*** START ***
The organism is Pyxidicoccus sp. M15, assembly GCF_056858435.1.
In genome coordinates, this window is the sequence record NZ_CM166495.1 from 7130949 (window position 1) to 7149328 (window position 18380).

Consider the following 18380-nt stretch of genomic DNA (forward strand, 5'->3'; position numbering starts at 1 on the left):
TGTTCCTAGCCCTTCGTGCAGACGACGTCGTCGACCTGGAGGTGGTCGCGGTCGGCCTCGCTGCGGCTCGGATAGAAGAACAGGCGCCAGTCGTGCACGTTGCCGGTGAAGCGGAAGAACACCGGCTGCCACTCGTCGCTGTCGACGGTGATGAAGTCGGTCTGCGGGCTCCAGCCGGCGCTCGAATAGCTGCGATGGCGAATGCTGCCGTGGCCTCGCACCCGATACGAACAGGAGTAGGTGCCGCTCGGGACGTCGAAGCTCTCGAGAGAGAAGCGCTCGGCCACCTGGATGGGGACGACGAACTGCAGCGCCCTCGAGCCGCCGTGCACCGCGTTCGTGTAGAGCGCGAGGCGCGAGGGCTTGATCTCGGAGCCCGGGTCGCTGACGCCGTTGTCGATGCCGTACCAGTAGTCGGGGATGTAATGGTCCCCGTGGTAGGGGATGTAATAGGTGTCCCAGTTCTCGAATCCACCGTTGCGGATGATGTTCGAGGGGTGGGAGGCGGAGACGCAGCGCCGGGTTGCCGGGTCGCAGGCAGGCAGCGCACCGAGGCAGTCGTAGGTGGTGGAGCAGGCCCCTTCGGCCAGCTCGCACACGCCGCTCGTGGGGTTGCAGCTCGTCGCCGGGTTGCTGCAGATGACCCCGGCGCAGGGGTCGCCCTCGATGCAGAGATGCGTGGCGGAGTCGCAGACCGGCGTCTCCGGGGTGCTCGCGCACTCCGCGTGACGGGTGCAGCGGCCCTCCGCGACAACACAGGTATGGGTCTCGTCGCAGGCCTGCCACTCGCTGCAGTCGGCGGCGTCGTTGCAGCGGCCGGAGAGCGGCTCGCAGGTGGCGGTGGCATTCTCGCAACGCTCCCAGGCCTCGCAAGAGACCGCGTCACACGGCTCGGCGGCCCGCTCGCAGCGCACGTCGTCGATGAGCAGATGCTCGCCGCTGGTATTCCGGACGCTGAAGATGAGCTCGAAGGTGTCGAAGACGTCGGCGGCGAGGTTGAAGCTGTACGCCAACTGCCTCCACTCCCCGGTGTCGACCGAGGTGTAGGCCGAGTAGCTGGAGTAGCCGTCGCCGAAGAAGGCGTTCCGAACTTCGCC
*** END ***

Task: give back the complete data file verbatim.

The organism is Pyxidicoccus sp. M15, assembly GCF_056858435.1.
In genome coordinates, this window is the sequence record NZ_CM166495.1 from 7130949 (window position 1) to 7149328 (window position 18380).

Consider the following 18380-nt stretch of genomic DNA (forward strand, 5'->3'; position numbering starts at 1 on the left):
TGTTCCTAGCCCTTCGTGCAGACGACGTCGTCGACCTGGAGGTGGTCGCGGTCGGCCTCGCTGCGGCTCGGATAGAAGAACAGGCGCCAGTCGTGCACGTTGCCGGTGAAGCGGAAGAACACCGGCTGCCACTCGTCGCTGTCGACGGTGATGAAGTCGGTCTGCGGGCTCCAGCCGGCGCTCGAATAGCTGCGATGGCGAATGCTGCCGTGGCCTCGCACCCGATACGAACAGGAGTAGGTGCCGCTCGGGACGTCGAAGCTCTCGAGAGAGAAGCGCTCGGCCACCTGGATGGGGACGACGAACTGCAGCGCCCTCGAGCCGCCGTGCACCGCGTTCGTGTAGAGCGCGAGGCGCGAGGGCTTGATCTCGGAGCCCGGGTCGCTGACGCCGTTGTCGATGCCGTACCAGTAGTCGGGGATGTAATGGTCCCCGTGGTAGGGGATGTAATAGGTGTCCCAGTTCTCGAATCCACCGTTGCGGATGATGTTCGAGGGGTGGGAGGCGGAGACGCAGCGCCGGGTTGCCGGGTCGCAGGCAGGCAGCGCACCGAGGCAGTCGTAGGTGGTGGAGCAGGCCCCTTCGGCCAGCTCGCACACGCCGCTCGTGGGGTTGCAGCTCGTCGCCGGGTTGCTGCAGATGACCCCGGCGCAGGGGTCGCCCTCGATGCAGAGATGCGTGGCGGAGTCGCAGACCGGCGTCTCCGGGGTGCTCGCGCACTCCGCGTGACGGGTGCAGCGGCCCTCCGCGACAACACAGGTATGGGTCTCGTCGCAGGCCTGCCACTCGCTGCAGTCGGCGGCGTCGTTGCAGCGGCCGGAGAGCGGCTCGCAGGTGGCGGTGGCATTCTCGCAACGCTCCCAGGCCTCGCAAGAGACCGCGTCACACGGCTCGGCGGCCCGCTCGCAGCGCACGTCGTCGATGAGCAGATGCTCGCCGCTGGTATTCCGGACGCTGAAGATGAGCTCGAAGGTGTCGAAGACGTCGGCGGCGAGGTTGAAGCTGTACGCCAACTGCCTCCACTCCCCGGTGTCGACCGAGGTGTAGGCCGAGTAGCTGGAGTAGCCGTCGCCGAAGAAGGCGTTCCGAACTTCGCC